Ending Well: Defining a Good Death

What does it mean to have a good death? It’s a difficult question and one that we rarely talk about with the people who need the answer the most: our families. In the words of poet Mary Oliver, “In my house there are a hundred half-done poems. Each of us leaves an unfinished life.” Perhaps we are waiting to feel “finished” to begin important conversations about the end of life, but given the truth in this poem, we owe it to ourselves to reflect on and communicate what matters to us, long before we sense conclusion.  

In his TED Talk, “Elderhood Rising”, geriatrician, Dr. Bill Thomas reminds us that, “our aging and our ultimate mortality are cornerstones of our humanity.” He points out in his talk that adulthood is often an over-emphasized developmental stage in the human life cycle. We are living longer and there is an entire stage of life after adulthood, something he refers to as “elderhood.” In this stage of life, we probably think about and live in relationship to our own death in a way that we simply do not in other stages of life. At times, it can also introduce fear of a great many things: loneliness, becoming obsolete, diminishment, or loss. At best, this stage can infuse our lives with richness, meaning, and focused attention to what matters most.

When we think about the inheritance that we want to give to our loved ones, we often don’t realize that we are passing on much more than things named in a will. Whether we know it or not, we are passing on an image of what it means to die, something we will all face, but so rarely get a glimpse of. As Care Managers and Caregivers in the home, some of our most important work is when we are caring for an aging loved one at the end of life. The houses are often filled with family and casseroles and stories. Every emotion is present as we move from room to room attending to family and their loved one. What does it mean to have a good death? The answers can be so different from family to family or person to person. The important thing is that we ask one another to graciously give us the intimate gift of knowing what it means to end well.

Tools and Resources for the Conversation:

Hospice:

5 Wishes:

Available at www.agingwithdignity.org Can be tool used to express ed-of-life wishes and to appoint a “Health Care Agent”. Not recognized in Alabama, Indiana, Kansas, Kentucky, Nevada, New Hampshire, Ohio, Oregon, Texas, or Utah. Mental Health Advance Directives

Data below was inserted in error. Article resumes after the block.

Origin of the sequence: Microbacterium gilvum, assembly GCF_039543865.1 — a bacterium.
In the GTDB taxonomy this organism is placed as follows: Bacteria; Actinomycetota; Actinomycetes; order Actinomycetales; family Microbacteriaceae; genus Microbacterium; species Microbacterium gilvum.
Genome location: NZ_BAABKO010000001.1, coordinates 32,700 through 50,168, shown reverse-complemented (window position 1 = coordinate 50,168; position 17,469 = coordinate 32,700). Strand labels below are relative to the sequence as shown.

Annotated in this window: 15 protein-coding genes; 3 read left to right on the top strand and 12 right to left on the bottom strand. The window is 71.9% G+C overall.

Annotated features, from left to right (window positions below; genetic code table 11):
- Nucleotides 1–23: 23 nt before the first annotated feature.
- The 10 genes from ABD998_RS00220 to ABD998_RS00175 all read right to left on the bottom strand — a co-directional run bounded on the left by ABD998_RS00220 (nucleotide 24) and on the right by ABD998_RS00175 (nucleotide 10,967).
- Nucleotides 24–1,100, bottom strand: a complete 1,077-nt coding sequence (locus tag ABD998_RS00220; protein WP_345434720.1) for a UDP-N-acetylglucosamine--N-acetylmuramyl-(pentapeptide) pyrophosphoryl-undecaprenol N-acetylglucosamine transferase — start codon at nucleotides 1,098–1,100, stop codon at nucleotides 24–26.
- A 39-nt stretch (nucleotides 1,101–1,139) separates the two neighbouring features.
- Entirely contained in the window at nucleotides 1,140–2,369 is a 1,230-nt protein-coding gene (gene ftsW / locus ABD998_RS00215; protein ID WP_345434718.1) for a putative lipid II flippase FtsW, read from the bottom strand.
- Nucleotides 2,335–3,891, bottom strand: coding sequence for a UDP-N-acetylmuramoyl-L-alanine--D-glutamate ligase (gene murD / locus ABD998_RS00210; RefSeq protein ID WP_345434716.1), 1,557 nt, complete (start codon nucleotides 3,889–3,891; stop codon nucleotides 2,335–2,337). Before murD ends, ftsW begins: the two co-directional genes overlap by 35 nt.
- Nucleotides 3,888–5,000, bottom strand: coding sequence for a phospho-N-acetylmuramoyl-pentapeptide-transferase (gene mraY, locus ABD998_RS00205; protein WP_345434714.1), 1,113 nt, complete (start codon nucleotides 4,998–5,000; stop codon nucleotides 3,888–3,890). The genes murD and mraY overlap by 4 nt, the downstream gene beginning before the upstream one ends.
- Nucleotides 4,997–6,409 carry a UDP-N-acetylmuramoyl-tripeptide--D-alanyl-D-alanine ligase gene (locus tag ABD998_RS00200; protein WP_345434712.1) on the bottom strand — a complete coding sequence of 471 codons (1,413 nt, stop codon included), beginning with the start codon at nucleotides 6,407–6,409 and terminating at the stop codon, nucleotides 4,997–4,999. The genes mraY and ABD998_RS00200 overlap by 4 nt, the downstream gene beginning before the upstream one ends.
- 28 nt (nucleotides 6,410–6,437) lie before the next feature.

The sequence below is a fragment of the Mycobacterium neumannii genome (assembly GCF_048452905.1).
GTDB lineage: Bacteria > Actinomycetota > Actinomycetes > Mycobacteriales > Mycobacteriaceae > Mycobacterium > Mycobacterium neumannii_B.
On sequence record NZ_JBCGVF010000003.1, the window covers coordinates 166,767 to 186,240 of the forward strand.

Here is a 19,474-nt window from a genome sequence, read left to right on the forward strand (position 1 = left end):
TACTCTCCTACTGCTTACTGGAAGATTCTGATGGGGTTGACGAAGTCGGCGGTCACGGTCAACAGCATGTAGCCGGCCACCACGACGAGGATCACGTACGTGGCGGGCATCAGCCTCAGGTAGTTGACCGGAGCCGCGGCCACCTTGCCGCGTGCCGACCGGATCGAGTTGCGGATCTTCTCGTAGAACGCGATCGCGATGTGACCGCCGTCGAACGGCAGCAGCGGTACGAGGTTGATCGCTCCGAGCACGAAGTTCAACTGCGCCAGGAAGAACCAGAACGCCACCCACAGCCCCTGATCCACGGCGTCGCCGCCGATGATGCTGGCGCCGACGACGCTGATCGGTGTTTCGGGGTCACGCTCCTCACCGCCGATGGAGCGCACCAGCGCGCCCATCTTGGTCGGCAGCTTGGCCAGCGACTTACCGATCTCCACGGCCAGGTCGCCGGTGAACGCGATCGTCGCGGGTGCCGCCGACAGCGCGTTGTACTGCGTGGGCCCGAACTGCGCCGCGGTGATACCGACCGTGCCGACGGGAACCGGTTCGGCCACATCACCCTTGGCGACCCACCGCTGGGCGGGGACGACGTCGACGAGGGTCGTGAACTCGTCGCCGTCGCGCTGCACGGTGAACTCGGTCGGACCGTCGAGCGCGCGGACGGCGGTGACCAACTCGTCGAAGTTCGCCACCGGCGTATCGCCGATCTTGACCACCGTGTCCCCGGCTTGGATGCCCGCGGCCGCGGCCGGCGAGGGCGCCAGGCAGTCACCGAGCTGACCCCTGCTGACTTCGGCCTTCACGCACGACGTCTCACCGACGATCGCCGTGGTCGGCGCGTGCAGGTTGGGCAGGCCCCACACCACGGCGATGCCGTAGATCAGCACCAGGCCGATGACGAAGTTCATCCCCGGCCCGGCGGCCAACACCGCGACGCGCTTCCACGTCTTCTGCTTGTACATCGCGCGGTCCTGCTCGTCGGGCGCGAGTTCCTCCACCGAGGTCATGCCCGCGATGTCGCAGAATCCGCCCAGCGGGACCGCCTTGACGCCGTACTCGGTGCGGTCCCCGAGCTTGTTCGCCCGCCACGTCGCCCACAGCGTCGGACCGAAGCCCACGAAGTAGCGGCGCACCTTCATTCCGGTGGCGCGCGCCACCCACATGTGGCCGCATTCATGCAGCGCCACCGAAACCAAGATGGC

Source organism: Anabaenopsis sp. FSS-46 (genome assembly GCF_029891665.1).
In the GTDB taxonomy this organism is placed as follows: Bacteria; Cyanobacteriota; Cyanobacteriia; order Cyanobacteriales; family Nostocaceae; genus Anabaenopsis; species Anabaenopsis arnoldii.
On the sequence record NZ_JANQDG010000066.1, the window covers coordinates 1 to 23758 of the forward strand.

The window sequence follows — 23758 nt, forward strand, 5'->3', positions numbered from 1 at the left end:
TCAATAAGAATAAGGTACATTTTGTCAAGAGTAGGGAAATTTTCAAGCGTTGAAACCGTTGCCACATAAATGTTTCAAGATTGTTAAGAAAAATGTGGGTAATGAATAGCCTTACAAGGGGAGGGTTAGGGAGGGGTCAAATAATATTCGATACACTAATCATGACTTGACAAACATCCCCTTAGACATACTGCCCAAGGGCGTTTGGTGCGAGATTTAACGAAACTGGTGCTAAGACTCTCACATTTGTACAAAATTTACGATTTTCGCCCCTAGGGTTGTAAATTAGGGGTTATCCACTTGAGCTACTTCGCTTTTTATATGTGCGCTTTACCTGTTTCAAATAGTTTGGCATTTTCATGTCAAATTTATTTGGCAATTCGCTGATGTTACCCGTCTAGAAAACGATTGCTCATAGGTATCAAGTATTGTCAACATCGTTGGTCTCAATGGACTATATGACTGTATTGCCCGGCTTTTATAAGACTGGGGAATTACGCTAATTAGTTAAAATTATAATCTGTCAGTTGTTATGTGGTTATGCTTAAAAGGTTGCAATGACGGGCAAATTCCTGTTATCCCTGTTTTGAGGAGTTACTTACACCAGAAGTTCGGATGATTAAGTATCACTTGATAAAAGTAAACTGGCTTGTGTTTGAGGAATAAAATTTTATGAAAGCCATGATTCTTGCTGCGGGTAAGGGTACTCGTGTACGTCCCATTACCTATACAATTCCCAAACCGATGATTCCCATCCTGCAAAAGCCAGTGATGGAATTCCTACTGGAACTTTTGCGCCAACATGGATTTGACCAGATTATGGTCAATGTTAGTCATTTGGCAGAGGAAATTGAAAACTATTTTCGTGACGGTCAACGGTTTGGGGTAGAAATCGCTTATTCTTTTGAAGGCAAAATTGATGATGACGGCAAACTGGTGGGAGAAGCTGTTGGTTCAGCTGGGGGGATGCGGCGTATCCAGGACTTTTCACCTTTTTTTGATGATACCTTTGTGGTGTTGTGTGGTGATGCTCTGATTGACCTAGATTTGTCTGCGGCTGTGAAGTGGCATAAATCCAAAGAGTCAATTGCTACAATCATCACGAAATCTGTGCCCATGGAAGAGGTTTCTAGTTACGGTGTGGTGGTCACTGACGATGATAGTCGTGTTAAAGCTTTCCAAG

Death with Dignity Act WA State:

This act allows terminally ill adults seeking to end their life to request lethal doses of medication from medical and osteopathic physicians. These terminally ill patients must be Washington residents who have less than six months to live. Department of Health:  http://www.doh.wa.gov/YouandYourFamily/IllnessandDisease/DeathwithDignityAct

WA State Hospital Association

POLST Applies to situations where “life sustaining treatment” is needed. Portable between health care settings and recognized EMS personnel. Must be signed by a doctor, ARNP, or physician’s assistant. https://www.wsma.org/POLST

DPOA: Durable Power of Attorney extends decision-making authority to your healthcare advocate in the event you are unable to speak for yourself. A regular POA ends at the point that you are deemed unable to make conscious decisions.

The Conversation Project: “The Conversation Project is dedicated to helping people talk about their wishes for end-of-life care. Too many people are dying in a way they wouldn’t choose, and too many of their loved ones are left feeling bereaved, guilty, and uncertain. It’s time to transform our culture so we shift from not talking about dying to talking about it. It’s time to share the way we want to live at the end of our lives. And it’s time to communicate about the kind of care we want and don’t want for ourselves.” http://theconversationproject.org/

In-Home Care & Care Management: Partnering with hospice at the end-of-life, Sound Options is able to provide the day-to-day care that relieves family from doing it all so they can focus their attention on the emotional and logistical elements of helping their loved one end well. Whether you need 24-hour live in care, or a 1 hour consultation with an RN/ MSW eldercare expert, we’re here in your time of need. To learn more about how we can help you provide care and have import, give us a call at 800.628.7649.   

Published on July 22, 2015.